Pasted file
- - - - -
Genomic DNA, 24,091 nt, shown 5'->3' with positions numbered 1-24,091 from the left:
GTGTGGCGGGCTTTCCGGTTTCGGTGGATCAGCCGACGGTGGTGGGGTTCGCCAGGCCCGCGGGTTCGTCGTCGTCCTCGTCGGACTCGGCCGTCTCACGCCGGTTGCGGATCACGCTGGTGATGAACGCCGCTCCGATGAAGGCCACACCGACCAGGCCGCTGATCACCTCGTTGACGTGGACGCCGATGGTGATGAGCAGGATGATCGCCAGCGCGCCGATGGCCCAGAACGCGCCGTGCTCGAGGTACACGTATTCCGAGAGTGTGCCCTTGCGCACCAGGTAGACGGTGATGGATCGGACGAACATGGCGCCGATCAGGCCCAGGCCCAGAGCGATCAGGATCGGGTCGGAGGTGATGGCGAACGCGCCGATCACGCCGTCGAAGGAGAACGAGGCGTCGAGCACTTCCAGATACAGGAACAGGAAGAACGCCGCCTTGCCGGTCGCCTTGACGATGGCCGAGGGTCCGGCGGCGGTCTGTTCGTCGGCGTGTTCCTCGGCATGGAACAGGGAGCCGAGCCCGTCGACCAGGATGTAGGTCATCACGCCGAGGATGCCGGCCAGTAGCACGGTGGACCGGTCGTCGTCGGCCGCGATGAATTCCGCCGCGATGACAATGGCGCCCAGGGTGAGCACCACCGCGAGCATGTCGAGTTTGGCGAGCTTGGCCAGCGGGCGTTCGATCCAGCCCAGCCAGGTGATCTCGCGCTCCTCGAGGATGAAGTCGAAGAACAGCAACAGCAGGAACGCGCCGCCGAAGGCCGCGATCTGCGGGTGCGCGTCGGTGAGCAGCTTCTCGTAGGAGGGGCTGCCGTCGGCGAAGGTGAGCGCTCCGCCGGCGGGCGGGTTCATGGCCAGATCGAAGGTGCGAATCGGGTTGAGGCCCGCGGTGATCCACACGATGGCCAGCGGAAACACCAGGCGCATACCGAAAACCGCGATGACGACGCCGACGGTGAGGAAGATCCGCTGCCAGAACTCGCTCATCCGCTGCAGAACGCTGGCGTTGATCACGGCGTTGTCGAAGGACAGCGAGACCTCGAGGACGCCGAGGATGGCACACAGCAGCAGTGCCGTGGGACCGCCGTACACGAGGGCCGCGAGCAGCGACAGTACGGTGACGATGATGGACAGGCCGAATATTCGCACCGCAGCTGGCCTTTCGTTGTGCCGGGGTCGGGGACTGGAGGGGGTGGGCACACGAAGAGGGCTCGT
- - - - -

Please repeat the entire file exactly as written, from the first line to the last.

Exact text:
Genomic DNA, 24,091 nt, shown 5'->3' with positions numbered 1-24,091 from the left:
GTGTGGCGGGCTTTCCGGTTTCGGTGGATCAGCCGACGGTGGTGGGGTTCGCCAGGCCCGCGGGTTCGTCGTCGTCCTCGTCGGACTCGGCCGTCTCACGCCGGTTGCGGATCACGCTGGTGATGAACGCCGCTCCGATGAAGGCCACACCGACCAGGCCGCTGATCACCTCGTTGACGTGGACGCCGATGGTGATGAGCAGGATGATCGCCAGCGCGCCGATGGCCCAGAACGCGCCGTGCTCGAGGTACACGTATTCCGAGAGTGTGCCCTTGCGCACCAGGTAGACGGTGATGGATCGGACGAACATGGCGCCGATCAGGCCCAGGCCCAGAGCGATCAGGATCGGGTCGGAGGTGATGGCGAACGCGCCGATCACGCCGTCGAAGGAGAACGAGGCGTCGAGCACTTCCAGATACAGGAACAGGAAGAACGCCGCCTTGCCGGTCGCCTTGACGATGGCCGAGGGTCCGGCGGCGGTCTGTTCGTCGGCGTGTTCCTCGGCATGGAACAGGGAGCCGAGCCCGTCGACCAGGATGTAGGTCATCACGCCGAGGATGCCGGCCAGTAGCACGGTGGACCGGTCGTCGTCGGCCGCGATGAATTCCGCCGCGATGACAATGGCGCCCAGGGTGAGCACCACCGCGAGCATGTCGAGTTTGGCGAGCTTGGCCAGCGGGCGTTCGATCCAGCCCAGCCAGGTGATCTCGCGCTCCTCGAGGATGAAGTCGAAGAACAGCAACAGCAGGAACGCGCCGCCGAAGGCCGCGATCTGCGGGTGCGCGTCGGTGAGCAGCTTCTCGTAGGAGGGGCTGCCGTCGGCGAAGGTGAGCGCTCCGCCGGCGGGCGGGTTCATGGCCAGATCGAAGGTGCGAATCGGGTTGAGGCCCGCGGTGATCCACACGATGGCCAGCGGAAACACCAGGCGCATACCGAAAACCGCGATGACGACGCCGACGGTGAGGAAGATCCGCTGCCAGAACTCGCTCATCCGCTGCAGAACGCTGGCGTTGATCACGGCGTTGTCGAAGGACAGCGAGACCTCGAGGACGCCGAGGATGGCACACAGCAGCAGTGCCGTGGGACCGCCGTACACGAGGGCCGCGAGCAGCGACAGTACGGTGACGATGATGGACAGGCCGAATATTCGCACCGCAGCTGGCCTTTCGTTGTGCCGGGGTCGGGGACTGGAGGGGGTGGGCACACGAAGAGGGCTCGT